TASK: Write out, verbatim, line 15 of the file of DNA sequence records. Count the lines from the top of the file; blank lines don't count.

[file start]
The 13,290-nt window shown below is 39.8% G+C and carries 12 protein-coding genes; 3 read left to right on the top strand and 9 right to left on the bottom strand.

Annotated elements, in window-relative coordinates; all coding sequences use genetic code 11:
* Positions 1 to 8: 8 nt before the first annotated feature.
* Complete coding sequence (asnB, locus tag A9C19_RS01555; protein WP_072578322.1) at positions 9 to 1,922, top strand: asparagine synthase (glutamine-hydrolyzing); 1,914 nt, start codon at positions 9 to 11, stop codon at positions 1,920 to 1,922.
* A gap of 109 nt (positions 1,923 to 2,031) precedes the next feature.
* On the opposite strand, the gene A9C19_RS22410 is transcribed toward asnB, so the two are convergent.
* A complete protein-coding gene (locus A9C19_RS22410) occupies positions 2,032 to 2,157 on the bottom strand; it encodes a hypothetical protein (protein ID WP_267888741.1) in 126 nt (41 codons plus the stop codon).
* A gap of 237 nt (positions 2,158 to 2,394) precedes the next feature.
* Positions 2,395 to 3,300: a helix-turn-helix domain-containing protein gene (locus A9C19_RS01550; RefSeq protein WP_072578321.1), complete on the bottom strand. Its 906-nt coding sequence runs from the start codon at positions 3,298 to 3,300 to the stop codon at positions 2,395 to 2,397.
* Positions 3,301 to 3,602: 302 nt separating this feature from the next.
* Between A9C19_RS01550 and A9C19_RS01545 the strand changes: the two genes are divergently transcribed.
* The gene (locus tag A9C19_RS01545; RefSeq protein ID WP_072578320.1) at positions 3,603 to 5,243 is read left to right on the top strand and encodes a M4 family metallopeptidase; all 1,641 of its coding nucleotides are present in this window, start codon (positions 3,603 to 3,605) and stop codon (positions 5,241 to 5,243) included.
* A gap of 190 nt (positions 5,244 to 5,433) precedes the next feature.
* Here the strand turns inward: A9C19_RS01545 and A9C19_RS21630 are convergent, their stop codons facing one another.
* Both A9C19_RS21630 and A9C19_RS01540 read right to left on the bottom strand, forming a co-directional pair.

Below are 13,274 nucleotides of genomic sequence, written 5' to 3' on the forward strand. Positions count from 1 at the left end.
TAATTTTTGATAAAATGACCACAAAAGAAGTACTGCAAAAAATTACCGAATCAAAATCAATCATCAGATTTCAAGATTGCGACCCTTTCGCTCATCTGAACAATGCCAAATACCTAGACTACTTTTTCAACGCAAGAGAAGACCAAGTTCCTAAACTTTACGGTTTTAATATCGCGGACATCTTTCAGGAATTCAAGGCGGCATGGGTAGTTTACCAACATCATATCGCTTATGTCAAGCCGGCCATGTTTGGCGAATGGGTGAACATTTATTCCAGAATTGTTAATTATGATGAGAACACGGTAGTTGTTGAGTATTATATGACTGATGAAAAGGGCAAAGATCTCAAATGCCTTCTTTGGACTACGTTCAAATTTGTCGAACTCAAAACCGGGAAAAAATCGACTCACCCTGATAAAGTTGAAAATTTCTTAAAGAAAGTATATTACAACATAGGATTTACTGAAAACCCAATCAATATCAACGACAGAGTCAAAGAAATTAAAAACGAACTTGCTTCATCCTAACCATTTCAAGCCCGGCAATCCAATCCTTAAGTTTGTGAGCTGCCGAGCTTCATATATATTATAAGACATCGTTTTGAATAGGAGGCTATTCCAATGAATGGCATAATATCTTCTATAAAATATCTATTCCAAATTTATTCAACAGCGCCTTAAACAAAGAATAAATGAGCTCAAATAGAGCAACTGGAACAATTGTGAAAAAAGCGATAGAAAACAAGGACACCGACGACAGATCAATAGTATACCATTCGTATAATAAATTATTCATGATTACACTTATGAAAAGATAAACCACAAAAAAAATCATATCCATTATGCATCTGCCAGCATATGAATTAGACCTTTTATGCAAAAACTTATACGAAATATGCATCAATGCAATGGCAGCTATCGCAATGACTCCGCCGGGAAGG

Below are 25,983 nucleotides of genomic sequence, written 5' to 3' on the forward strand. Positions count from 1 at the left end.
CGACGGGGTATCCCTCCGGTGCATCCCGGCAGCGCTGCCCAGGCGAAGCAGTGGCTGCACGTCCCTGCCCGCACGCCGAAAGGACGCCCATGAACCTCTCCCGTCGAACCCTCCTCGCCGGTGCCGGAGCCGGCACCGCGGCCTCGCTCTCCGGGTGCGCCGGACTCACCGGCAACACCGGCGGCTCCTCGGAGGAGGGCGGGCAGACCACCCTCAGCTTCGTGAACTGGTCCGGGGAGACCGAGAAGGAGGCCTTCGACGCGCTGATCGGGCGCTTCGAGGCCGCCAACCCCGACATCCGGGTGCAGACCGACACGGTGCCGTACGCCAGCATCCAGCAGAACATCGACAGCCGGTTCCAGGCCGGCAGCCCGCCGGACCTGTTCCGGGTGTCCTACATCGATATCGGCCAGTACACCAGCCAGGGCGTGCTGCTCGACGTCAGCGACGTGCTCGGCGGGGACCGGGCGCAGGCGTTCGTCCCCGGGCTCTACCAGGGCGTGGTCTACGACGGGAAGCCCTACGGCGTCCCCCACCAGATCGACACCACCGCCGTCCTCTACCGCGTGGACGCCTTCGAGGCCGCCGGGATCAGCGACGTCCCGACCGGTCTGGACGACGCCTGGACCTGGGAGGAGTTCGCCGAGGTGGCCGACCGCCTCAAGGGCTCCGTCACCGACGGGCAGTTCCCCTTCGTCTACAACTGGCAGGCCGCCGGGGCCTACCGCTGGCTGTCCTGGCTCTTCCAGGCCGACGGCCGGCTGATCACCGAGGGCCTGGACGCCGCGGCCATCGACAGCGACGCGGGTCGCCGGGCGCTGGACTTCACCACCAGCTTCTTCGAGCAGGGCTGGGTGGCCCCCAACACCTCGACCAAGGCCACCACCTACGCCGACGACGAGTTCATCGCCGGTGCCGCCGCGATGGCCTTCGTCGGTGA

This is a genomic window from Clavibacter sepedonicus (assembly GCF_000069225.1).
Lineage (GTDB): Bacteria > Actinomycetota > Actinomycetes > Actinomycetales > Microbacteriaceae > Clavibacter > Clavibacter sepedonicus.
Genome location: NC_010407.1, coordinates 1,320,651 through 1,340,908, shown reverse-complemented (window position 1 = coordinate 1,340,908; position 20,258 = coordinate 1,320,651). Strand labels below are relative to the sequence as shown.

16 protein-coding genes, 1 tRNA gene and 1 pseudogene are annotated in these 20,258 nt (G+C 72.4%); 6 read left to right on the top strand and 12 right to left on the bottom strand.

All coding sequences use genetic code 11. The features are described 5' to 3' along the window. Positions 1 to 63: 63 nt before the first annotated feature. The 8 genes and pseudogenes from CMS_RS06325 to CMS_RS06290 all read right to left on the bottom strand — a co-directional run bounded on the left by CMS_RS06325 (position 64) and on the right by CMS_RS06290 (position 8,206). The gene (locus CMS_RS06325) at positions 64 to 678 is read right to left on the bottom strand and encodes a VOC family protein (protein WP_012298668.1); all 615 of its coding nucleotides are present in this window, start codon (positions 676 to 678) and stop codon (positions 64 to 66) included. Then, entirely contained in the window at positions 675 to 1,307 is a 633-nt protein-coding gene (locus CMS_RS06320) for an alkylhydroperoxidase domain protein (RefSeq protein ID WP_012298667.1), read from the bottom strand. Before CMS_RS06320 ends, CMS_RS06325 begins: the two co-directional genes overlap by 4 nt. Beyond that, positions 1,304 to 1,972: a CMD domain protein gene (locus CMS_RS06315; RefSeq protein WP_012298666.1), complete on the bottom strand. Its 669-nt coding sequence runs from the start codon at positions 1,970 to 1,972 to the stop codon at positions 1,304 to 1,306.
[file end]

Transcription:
* Both A9C19_RS21630 and A9C19_RS01540 read right to left on the bottom strand, forming a co-directional pair.